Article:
Thursday, 2 September 2010

Hennin, a C15th headress

(This following post is curtesy to Lidi [pictured bottom right], with some slight editing by myself [pictured left], as I pretty much followed her method)
The most important measurement for the hennin is the circumference of your head, from the highest point of the forehead to the nape of your neck. Using this measurement, trace out a pattern for a headband/fillet. This can either be rectangular in shape or with a slight curve for a better fit. It needs to be tightly fitted as it is the main anchor point, so designing it not to quite fasten when tied together at the back a small gap should allow for any stretch. Making it up in velvet with an interlining of canvas creates a sturdy support as well as a rough texture for other fabrics to grip onto.

The black loop, which can be represented in paintings in various ways, can be created using millinery wire wrapped in silk ribbon, though it is difficult to ascertain exactly how it is constructed so other interpretations are worth considering! It can be sewn between the layers of the fillet fabric and sewn tight, and should be placed as high on the forehead as possible.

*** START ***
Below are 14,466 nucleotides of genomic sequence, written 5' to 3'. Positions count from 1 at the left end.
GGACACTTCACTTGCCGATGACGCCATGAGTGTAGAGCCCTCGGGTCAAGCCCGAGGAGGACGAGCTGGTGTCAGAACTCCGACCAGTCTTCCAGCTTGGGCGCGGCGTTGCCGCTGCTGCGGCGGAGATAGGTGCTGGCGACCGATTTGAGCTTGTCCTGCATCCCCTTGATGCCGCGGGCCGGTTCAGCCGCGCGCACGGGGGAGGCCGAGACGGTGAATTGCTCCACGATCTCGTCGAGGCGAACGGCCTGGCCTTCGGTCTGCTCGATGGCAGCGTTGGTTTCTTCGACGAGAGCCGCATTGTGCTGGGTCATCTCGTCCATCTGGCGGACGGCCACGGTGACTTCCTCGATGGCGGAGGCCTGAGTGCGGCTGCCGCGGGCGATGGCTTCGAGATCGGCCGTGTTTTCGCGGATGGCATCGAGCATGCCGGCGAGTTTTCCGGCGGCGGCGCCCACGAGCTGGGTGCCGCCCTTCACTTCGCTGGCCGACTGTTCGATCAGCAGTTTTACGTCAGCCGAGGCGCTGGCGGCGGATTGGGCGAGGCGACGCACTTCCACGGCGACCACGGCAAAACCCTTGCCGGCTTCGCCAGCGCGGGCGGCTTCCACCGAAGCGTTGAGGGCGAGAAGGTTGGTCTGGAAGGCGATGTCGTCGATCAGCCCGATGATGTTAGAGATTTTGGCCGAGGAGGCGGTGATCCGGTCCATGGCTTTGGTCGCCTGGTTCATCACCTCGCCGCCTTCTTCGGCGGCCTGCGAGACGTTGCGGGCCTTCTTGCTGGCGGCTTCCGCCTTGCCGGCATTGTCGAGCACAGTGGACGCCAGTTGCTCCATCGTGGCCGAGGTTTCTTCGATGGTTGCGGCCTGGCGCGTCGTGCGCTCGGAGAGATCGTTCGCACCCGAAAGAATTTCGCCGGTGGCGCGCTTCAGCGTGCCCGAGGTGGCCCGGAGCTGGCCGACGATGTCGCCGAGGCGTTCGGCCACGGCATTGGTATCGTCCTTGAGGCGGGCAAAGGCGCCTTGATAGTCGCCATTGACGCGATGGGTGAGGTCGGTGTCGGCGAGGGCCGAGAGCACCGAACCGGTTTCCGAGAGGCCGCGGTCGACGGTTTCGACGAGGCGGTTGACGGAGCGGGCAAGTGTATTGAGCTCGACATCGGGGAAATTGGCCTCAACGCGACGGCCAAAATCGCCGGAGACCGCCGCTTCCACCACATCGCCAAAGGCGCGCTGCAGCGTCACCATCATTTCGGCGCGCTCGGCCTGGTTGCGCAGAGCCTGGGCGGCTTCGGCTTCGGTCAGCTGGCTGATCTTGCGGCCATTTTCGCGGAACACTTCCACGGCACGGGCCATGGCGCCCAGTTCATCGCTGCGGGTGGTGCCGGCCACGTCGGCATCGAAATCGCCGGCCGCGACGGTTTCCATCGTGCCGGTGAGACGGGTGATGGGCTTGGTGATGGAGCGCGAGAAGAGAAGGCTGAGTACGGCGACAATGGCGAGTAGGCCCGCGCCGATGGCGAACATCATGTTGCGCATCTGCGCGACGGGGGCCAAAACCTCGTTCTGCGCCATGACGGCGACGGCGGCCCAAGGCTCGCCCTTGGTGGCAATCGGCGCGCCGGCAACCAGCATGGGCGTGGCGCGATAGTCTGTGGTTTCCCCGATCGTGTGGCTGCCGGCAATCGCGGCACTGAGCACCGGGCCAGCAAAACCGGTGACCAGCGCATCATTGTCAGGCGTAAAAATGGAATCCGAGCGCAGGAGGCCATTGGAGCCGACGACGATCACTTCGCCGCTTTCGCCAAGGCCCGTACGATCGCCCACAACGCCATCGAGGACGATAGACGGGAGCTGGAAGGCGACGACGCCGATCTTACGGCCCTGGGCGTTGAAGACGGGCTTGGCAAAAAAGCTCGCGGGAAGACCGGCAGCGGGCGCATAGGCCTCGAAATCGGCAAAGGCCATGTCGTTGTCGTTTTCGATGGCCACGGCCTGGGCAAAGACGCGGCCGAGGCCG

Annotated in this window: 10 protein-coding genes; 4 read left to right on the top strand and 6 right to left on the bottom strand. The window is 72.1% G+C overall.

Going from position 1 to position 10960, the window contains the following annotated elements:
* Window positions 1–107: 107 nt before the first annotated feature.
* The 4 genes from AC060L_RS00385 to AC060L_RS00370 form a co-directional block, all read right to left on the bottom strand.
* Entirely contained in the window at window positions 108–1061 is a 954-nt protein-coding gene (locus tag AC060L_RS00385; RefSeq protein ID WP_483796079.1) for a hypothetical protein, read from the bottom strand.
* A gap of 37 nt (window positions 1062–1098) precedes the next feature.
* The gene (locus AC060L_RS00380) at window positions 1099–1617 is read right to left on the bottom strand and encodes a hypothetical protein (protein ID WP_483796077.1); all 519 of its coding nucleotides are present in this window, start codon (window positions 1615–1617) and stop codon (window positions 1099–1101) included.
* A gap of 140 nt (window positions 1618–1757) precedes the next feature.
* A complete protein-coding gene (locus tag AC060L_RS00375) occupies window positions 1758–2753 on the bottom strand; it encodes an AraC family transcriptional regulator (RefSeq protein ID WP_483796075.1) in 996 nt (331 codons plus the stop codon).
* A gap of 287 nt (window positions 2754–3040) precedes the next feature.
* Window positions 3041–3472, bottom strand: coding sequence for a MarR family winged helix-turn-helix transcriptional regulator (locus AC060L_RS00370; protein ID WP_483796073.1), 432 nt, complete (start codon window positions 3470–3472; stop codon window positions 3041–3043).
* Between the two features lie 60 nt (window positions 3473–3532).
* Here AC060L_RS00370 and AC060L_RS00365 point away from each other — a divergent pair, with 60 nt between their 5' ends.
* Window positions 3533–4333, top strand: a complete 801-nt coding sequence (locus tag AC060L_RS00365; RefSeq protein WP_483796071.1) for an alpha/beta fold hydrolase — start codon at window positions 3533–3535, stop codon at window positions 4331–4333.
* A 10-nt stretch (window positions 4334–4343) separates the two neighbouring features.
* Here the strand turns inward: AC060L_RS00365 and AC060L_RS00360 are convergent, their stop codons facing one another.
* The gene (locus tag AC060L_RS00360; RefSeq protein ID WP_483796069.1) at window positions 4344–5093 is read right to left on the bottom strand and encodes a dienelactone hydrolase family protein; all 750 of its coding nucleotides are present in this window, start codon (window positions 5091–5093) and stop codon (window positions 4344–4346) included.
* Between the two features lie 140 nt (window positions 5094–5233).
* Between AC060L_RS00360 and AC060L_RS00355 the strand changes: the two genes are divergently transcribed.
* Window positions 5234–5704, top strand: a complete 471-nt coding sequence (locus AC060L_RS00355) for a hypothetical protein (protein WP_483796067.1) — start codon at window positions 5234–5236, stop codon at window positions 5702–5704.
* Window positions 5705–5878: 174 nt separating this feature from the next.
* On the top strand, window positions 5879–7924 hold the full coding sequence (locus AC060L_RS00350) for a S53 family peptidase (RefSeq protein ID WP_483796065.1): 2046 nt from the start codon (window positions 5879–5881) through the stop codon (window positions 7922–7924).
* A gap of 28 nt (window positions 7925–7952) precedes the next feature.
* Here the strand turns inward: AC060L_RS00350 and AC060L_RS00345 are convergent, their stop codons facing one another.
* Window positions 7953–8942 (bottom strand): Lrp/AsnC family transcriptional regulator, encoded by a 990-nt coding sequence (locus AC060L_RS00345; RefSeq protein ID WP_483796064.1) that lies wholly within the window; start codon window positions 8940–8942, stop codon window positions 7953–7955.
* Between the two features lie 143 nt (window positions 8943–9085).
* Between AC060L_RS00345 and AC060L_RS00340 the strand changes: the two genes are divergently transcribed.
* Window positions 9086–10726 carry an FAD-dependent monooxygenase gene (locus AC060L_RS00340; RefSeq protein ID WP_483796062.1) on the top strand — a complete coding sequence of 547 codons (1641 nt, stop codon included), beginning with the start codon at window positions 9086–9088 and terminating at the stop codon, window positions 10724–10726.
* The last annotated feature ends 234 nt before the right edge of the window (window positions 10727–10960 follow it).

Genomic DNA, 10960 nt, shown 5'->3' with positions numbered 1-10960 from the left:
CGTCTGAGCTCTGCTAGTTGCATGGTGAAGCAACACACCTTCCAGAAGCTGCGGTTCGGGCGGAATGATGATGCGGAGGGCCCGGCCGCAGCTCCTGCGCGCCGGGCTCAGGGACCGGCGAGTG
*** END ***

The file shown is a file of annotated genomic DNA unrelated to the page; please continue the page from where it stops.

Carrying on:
The measurement of the hennin's base will need to allow for the headband so it is worth measuring again. Using this measurement, a curved edge can be sketched out for the pattern. The sides and top of the hennincan then be drawn in after considering how long/tapering the hennin needs to be depending whether it's full length (approx. 50cm) or truncated (approx. 20-25cm). It is advised to make a mock up in cardboard (e.g. cereal box) beforehand.
The pattern is traced onto a sturdy buckram or equivilent and cut without seam allowance and onto a lining and out fabric with seam allowances. The seam edges of the hennin need to be finished before assembly in order to whip together the edges with all the raw fabric concealed. The outer fabric needs to be a bit longer than the hennin so that the fabric can be sewn to cover the hole in the top when later constructed. The seam can then be worked up the length of the hennin and the base optionally bound in velvet to grip to the headband if the hennin is particularly long or heavy.

The next thing to make is the veil. This can be made from a hemmed piece of silk organza or a very fine linen measuring from 1-2 metres (depending on how flamboyant one wishes to be) and the width would have to be measured accordingly depending on the length of the hennin.

The last piece to make is optional, but does appear in most paintings showing hennins: this is the frontlet, the long strip of velvet placed over where the hennin sits on the fillet. this is just a tube of velvet about 10cm wide and about 80-100cm long.

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